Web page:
Wisely, McGuire's staff and others in the local media, such as KSTP's news director Scott Libin, are not wholly disregarding the overall thrust of the project. That it took two years and an undisclosed amount of money (Moss Cairns is unwilling to divulge its budget) to reach some relatively basic conclusions is good fodder for a cynical yuck. It's also hard not to see the inclusion of Lichter's very limited analysis of crime coverage as little more than a red herring, since it appeals to consumers on both sides of the socioeconomic fence: People in the suburbs are tired of all the gloom and doom, inner-city residents are weary of seeing their neighborhoods portrayed as war zones. Still, the community's growing mistrust of the media, especially homegrown media, is cause for pause. Ally Colón, an associate in ethics and diversity at Florida's Poynter Institute, believes "good" and "bad" news is in the eye of the beholder. He also thinks it would be dangerous for journalists to provide the public with only the material it says it wants. Even so, he admits in this age of media consolidation it's important for newspapers and TV stations to be tuned in to their constituencies.

"Many reporters don't have roots in their communities," Colón says. "They don't belong to anything. They aren't part of the community in ways that people can connect with. For instance, there is a tendency in big newsrooms to do a lot of phone interviewing. In Minneapolis, I wonder how many reporters are hitting the streets. Not just going to City Council meetings and other public events, but actually engaging in discussions with people on a very basic, core, ordinary level."

Not surprisingly, McGuire insists his reporters are anything but aloof, and are not separated from their source base. But others, including Strib columnist Doug Grow and business reporter Terry Fiedler, believe their paper is a work in progress. Like many of their colleagues, they want the Strib's rank and file to ask tougher questions, dig deeper for the truth, and keep in mind the age-old adage to comfort the afflicted and afflict the comfortable. This view, while critical of the status quo and revolutionary at a paper infamous for throwing softballs, runs contrary to the mind-set of those behind the Twin Cities Project on Media and the Public--business and community leaders who seem to prefer feel-good features over thorough investigations.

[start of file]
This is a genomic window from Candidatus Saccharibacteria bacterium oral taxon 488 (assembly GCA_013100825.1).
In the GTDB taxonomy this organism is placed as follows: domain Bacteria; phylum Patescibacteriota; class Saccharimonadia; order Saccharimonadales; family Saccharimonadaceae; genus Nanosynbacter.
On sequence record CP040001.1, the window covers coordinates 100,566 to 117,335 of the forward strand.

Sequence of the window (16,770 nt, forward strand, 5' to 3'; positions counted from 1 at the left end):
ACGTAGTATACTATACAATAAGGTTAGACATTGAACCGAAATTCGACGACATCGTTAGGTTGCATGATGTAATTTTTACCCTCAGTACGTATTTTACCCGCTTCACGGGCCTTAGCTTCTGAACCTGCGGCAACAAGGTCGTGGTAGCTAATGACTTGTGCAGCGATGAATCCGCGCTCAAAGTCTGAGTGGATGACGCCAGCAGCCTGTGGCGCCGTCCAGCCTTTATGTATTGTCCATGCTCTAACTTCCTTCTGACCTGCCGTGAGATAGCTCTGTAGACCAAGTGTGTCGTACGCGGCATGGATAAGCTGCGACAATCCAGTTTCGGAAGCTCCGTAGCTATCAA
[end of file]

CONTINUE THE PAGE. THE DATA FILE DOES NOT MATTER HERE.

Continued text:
"Specifically, [the project's] conclusions about business are laughable. If anything we need to be tougher," Fiedler says. "We have to be more skeptical, get people to tell us what's going on, and get independent verification. That's what makes for 'positive' stories. Even if it's uncomfortable. Our job isn't to promote business. It's to help investors and taxpayers understand where their money is going and how it's being used."

Tevlin agrees. "It's much more dangerous for our readers to be exposed to overly positive coverage versus some vague notion of negative coverage--especially when it comes to public companies. We've done positive features about a public company and a week later their stock crashes through the floor. Then we get calls from people who say they went broke because they read our story."

The size of the schism between critics like Johnson and those who view the Strib as too easy on the business community isn't lost on McGuire. "Look, on one side you have these folks who say we're too aggressive, too cynical," he says. "On the other side, you guys [City Pages] are kicking my ass because I'm not hard enough. That's just the nature of working at a big-city daily. I'm aiming for balance. I believe our job is to stimulate debate in this community."

Ultimately, Johnson and Moss say, such a debate is exactly what the sponsors of the Twin Cities Project on Media and the Public had hoped to inspire. The level and length of those deliberations, however, will remain limited until there's more to bring to the table than a dated, poorly sourced study and the entirely unsurprising conclusion that in these days of concocted attributions and fabricated stories, the public isn't enamored with its media.